Take Brexit. I knew that most arts people were fervently against it, but I didn’t realise how much pressure was put on pro-Brexiteers working in the arts to, basically, shut up. One participant claimed that “in our organisation those who voted to leave the EU have been ostracised”. Another noted that “17.4 million voted for Brexit”, but that “most of the opinions of these people, on many subjects, would lose them employment in the publicly funded arts sector”.

The “ArtsProfessional” survey he mentions was introduced here and the findings can be read here (subscription required).

I did wonder why teaching children to read music has come to be regarded as a bad thing. I suspect it is part of the same phenomenon that has caused the Oxford Classics faculty to propose dropping Homer and Virgil from the first part of an Oxford Classics degree.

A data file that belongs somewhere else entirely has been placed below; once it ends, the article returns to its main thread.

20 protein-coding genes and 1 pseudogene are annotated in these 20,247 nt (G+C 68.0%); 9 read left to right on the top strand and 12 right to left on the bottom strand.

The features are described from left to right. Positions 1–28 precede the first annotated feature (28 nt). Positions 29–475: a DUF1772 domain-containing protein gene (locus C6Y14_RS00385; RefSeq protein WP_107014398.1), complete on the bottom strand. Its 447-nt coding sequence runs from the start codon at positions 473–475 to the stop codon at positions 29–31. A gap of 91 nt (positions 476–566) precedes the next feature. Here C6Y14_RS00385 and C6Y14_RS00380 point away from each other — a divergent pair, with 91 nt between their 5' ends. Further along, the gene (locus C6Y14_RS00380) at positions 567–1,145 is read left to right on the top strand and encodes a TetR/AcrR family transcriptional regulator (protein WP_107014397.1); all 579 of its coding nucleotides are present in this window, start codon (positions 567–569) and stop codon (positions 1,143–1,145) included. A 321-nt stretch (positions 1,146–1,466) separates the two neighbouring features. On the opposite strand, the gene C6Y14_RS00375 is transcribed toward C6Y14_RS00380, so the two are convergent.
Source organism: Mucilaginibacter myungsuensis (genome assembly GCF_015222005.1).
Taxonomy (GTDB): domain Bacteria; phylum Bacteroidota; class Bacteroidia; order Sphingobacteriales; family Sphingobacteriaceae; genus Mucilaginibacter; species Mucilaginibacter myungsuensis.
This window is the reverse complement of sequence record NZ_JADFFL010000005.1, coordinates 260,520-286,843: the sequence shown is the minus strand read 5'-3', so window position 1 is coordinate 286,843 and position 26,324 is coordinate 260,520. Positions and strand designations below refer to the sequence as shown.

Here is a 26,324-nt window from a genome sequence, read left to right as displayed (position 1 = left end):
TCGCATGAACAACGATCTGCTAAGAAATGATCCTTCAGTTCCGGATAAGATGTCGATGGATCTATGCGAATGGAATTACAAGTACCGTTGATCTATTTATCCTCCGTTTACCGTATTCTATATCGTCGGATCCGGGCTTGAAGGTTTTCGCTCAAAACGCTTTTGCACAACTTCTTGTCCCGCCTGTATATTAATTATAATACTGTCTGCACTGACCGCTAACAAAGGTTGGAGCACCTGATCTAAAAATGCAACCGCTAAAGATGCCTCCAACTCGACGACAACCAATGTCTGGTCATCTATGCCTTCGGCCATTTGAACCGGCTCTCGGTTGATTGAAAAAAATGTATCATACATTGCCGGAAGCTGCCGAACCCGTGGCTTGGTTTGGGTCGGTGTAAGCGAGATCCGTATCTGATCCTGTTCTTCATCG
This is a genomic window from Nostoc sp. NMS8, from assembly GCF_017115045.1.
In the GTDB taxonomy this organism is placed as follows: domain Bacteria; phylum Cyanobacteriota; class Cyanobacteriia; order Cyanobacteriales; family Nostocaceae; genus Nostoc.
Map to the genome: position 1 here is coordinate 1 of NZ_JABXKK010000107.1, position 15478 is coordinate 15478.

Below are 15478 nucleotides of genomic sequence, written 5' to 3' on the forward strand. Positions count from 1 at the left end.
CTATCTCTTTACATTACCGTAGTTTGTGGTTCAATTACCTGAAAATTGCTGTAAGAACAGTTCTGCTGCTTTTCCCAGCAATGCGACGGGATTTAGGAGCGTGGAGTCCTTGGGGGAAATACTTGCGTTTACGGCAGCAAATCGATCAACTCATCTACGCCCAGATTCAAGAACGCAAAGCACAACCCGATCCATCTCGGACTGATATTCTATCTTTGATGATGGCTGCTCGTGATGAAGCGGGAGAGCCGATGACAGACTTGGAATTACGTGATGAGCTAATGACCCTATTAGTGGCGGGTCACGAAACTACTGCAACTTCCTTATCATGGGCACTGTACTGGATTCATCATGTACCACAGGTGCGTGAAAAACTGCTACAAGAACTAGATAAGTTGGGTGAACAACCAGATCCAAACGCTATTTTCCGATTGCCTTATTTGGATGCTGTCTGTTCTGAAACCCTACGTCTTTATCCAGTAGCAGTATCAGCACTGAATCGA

The Oxford Student newspaper reports that it

…has been notified about a proposal by the Classics faculty to remove the study of Homer’s Iliad and Virgil’s Aeneid from the Mods syllabus, a decision which has surprised many across the faculty.

This proposal forms part of a series of reforms aimed to modernise the first stage of the Classics degree, known as Moderations (Mods), which take place during Hilary term of second year for all students taking Classics courses across the university.

The Mods course, which is assessed by a set of ten exams at the end of Hilary, has been increasingly criticised in recent years, due to the attainment gaps found between male and female candidates, as well as between candidates who have studied Latin and/or Greek to A-Level (Course I) and those who have not (Course II).